Medial epicondylitis is also considered an MSD. While LE affects the outside of the elbow, medial epicondylitis targets the inside of the joint. The medial common flexor tendon of the elbow is what is affected by this MSD.3 The tendon is attached to the “bump” that can be palpated along the inside of the elbow.
In these cases, patients complain of pain that radiates from the inside of the elbow all the way down to the wrist.6,7 This condition is commonly referred to as “golfer’s elbow” because it affects many golfers due to the force they use when they swing a golf club.7
I think most hygienists can agree that we don’t use the exact amount of force on our patients that it takes to swing a club. But we do use a fair amount of strength in this area, which puts us in danger of injuring the same tendon.
Symptoms ─ One of the most common symptoms in medical epicondylitis is soreness and discomfort along the inside of the elbow and forearm. This may be exacerbated when the patient attempts to curl their hand into a fist. A sense of weakness in the hands and wrists is another common complaint. A tingling sensation may also be felt from the elbow down into the ring and pinky fingers.5
Diagnosis ─ Often, a physical examination is all that is needed to diagnose medial epicondylitis. Similar to the diagnostic procedure used with lateral epicondylitis, questions regarding the patient’s day-to-day life and activities are important (What their profession is, what type of sports and activities they regularly engage in, etc.). Inquiries about when the symptoms started and what makes them worse or better are also important.
When a physical examination is not enough, other diagnostic tools that may be used include both radiographic and MRI imaging.4-7
Treatment ─ Recommendations for treatment of medial epicondylitis can be very similar to what is used to treat LE.
As mentioned above, the first step in treatment recommended is usually rest. Resting the affected area as much as possible can help alleviate symptoms and prevent further damage. Again, this can prove to be elusive to hygienists, so they will have to make time to rest whenever they can. Pain (typically over the counter) and anti-inflammatory medications, physical and or occupational therapy, ice, and PRP can be very successful in treating medial epicondylitis.4-7
If symptoms do not resolve with the above-mentioned treatment, surgery can be indicated.
A newer surgical procedure called TENEX utilizes an ultrasound-guided surgical technique to remove scar tissue. This type of surgery is considered minimally invasive.5
Why Dental Hygienists Should Care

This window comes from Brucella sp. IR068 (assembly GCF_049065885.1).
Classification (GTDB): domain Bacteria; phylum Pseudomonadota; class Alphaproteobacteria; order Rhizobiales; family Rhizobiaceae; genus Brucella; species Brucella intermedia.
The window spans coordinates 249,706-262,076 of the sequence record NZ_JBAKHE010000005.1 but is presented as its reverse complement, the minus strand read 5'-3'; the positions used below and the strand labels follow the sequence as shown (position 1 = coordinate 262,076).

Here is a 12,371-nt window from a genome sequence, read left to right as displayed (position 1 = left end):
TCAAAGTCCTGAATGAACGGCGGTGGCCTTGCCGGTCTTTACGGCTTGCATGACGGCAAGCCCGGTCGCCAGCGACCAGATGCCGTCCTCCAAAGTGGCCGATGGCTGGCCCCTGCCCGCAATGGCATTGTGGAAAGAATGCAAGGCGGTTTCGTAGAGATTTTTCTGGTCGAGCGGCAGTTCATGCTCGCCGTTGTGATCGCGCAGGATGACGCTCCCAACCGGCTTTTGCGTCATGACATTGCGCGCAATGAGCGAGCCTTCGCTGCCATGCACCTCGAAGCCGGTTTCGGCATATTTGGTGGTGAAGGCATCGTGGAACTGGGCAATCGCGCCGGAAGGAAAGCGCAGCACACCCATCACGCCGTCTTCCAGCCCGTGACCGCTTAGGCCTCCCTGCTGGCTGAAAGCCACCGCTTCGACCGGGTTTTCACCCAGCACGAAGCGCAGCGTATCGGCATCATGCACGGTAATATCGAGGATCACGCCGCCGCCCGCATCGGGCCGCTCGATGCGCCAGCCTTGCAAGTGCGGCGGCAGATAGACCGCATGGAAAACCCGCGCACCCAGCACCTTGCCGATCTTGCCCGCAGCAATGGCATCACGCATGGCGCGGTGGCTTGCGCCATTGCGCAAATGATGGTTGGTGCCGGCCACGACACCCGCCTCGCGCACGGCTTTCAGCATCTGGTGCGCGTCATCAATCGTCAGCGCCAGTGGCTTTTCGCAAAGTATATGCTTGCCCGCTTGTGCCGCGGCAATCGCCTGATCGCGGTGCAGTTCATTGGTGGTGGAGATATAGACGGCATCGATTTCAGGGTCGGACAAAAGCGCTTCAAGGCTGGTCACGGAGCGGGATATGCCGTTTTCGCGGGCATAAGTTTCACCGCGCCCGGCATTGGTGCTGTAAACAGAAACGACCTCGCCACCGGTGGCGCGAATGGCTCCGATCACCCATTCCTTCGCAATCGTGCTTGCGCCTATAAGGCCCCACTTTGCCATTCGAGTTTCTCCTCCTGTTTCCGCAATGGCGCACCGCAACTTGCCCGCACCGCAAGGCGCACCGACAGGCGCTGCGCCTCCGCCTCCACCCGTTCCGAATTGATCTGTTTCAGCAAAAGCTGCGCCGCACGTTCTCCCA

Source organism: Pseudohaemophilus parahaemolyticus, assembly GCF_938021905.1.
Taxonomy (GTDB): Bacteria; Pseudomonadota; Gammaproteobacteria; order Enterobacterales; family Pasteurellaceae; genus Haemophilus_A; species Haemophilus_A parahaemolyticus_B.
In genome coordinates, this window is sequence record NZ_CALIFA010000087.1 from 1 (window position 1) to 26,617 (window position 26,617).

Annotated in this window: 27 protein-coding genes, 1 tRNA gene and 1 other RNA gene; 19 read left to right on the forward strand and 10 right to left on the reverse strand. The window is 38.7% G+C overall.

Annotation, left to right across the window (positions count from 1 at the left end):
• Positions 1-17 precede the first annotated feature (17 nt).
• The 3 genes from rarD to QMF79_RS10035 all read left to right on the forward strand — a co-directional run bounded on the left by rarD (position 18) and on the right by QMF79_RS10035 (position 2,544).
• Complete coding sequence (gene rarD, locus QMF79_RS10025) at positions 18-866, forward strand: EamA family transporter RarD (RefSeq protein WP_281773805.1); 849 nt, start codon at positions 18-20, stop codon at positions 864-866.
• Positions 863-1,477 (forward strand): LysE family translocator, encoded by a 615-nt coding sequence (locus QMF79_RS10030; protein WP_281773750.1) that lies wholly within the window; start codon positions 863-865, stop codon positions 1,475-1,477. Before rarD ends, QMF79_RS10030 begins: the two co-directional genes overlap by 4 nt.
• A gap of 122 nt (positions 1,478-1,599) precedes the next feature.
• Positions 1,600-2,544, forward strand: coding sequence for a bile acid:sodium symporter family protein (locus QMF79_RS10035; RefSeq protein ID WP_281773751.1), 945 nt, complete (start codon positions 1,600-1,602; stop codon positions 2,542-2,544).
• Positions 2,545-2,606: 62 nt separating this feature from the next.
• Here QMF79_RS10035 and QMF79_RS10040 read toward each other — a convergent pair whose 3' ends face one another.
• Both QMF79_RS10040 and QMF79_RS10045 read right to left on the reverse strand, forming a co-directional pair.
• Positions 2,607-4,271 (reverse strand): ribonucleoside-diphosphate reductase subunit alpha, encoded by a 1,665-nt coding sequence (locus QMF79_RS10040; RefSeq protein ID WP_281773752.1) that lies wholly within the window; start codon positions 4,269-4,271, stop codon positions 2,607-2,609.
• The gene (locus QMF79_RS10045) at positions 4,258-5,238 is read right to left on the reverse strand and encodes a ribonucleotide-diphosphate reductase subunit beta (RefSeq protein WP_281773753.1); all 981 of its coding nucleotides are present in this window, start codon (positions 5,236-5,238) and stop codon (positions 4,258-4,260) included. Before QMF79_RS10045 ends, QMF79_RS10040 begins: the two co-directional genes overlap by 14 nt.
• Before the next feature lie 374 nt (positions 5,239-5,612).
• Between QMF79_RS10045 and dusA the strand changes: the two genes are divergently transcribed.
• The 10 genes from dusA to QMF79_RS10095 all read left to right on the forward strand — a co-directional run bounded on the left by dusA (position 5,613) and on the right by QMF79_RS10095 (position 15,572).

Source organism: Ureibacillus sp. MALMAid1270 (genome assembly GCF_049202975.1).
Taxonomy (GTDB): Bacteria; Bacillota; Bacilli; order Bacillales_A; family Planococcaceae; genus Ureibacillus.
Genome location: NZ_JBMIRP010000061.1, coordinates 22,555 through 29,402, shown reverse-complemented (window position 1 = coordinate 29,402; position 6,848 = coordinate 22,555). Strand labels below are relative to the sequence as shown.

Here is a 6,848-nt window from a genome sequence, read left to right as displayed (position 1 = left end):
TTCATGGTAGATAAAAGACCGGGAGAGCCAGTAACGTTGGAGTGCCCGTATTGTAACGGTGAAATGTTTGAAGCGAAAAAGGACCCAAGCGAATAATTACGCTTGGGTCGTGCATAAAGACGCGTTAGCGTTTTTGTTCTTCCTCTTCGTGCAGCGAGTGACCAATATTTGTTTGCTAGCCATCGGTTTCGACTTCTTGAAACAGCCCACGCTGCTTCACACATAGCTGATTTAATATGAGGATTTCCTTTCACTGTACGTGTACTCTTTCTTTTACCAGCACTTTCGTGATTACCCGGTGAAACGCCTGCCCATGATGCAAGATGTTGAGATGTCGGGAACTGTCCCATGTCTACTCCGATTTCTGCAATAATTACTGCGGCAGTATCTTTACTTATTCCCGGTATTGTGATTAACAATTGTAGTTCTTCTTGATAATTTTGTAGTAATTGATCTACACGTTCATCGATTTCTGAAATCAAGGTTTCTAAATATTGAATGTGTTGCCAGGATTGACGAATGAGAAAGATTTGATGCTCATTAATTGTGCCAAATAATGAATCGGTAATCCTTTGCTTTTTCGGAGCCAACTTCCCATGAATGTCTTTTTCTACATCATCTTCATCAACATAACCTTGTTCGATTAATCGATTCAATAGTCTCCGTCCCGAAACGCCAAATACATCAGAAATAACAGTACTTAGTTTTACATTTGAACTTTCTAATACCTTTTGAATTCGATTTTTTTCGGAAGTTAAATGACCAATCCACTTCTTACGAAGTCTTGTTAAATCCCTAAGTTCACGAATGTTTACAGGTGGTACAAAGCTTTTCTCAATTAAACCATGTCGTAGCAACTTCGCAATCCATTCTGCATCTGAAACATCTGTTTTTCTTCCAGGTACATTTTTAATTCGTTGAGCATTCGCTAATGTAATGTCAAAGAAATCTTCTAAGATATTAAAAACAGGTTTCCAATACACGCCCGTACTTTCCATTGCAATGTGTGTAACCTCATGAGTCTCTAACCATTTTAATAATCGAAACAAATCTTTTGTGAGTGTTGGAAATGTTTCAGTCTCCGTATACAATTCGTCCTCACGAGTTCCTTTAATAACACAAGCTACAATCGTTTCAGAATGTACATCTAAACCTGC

Whether from holding our suction, mirror, or probe for hours on end, all while trying to wrestle the wildly strong buccinator and mentalis muscles, hygienists are in the prime position for the above-mentioned muscles and tendons become taxed and overused. In fact, one article says that “lateral epicondylitis is one of the most common overuse syndromes in primary medical care.”5
The Mayo Clinic goes on to state that one of the direct causes of medial epicondylitis is “forceful, repetitive occupational movements.”6 If this doesn’t summarize a day in the life of a dental hygienist, I’m not sure what else does.
Hopefully, bringing awareness to different MSD will help hygienists know what to be on the lookout for and when to seek medical attention.
Listen to the Today’s RDH Dental Hygiene Podcast Below:
- Brillant, M.G.S, Doucette, H.J., Harris, M.L., Sentner, S.M., Musculoskeletal Disorders among Dental Hygienists in Canada. Can J Dent Hyg.2020 Jun; 54(2): 61–67. Retrieved from https://www.ncbi.nlm.nih.gov/pmc/articles/PMC7668274/#R4
- Tennis Elbow (Lateral Epicondylitis). (2020, August). American Academy of Orthopedic Surgeons. Retrieved from https://orthoinfo.aaos.org/en/diseases–conditions/tennis-elbow-lateral-epicondylitis/
- Kaider, K., Kiel, J. Golfers Elbow. Treasure Island (FL):StatPearls Publishing; 2021 Jan. Retrieved from https://www.ncbi.nlm.nih.gov/books/NBK519000/
- Tennis Elbow. (2021, February 25). Mayo Clinic. Retrieved from https://www.mayoclinic.org/diseases-conditions/tennis-elbow/symptoms-causes/syc-20351987
- Ma, K., Wang, H. Management of Lateral Epicondylitis: A Narrative Literature Review. Pain Res Manag.2020; 2020. Retrieved from https://www.ncbi.nlm.nih.gov/pmc/articles/PMC7222600/pdf/PRM2020-6965381.pdf
- Golfer’s Elbow. (2020, October 10). Mayo Clinic. Retrieved from https://www.mayoclinic.org/diseases-conditions/golfers-elbow/symptoms-causes/syc-20372868
- Medial Epicondylitis (Golfer’s and Baseball Elbow). (n.d.). Johns Hopkins Medicine. Retrieved from https://www.hopkinsmedicine.org/health/conditions-and-diseases/medial-epicondylitis-golfers-and-baseball-elbow